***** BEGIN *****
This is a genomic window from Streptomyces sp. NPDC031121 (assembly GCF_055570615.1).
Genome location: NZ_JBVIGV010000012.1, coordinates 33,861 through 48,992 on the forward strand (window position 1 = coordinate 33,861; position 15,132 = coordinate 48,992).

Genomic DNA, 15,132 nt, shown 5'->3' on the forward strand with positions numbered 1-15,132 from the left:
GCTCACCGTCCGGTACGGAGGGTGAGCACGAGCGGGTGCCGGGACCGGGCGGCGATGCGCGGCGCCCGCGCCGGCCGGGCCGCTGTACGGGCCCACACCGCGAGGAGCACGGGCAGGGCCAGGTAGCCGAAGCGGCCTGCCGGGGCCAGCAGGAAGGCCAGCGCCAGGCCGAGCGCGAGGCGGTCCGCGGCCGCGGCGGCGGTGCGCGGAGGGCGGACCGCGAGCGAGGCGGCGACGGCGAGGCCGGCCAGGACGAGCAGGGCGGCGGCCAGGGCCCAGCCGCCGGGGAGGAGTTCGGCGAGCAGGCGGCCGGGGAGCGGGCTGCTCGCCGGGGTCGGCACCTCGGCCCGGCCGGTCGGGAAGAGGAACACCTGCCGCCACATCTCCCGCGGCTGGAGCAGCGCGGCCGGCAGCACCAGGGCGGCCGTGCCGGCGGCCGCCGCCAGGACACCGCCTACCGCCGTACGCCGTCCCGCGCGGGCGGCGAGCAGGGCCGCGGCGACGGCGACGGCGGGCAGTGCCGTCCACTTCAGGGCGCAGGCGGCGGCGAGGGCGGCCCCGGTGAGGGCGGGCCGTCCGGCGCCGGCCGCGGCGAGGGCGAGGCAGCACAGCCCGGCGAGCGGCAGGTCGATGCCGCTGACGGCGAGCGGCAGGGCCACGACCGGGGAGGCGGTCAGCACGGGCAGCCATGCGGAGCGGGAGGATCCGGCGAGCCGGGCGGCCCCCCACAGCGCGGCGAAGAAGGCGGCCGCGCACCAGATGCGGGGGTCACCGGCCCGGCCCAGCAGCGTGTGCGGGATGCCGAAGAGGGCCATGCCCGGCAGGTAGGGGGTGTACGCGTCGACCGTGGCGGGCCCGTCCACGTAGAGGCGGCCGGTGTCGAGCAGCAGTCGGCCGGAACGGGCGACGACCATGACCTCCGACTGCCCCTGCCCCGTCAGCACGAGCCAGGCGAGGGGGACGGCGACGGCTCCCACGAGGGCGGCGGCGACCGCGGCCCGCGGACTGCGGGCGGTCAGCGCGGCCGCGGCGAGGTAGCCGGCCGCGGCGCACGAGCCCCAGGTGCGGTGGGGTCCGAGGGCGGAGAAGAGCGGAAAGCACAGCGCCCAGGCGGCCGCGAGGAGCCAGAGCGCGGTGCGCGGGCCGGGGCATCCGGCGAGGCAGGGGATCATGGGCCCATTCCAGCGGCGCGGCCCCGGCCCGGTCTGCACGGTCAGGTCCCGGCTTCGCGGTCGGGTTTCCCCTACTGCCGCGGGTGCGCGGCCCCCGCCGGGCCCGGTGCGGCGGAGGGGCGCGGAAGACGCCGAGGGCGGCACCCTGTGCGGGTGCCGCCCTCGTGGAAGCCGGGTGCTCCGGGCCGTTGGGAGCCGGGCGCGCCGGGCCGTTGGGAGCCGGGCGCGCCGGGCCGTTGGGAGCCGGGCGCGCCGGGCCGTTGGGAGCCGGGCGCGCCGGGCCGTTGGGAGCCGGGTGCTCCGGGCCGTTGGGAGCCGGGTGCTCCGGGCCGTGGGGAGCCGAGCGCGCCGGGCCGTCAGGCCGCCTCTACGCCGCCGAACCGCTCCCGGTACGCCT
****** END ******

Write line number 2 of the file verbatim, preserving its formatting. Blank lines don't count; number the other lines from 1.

Genome location: NZ_JBVIGV010000012.1, coordinates 33,861 through 48,992 on the forward strand (window position 1 = coordinate 33,861; position 15,132 = coordinate 48,992).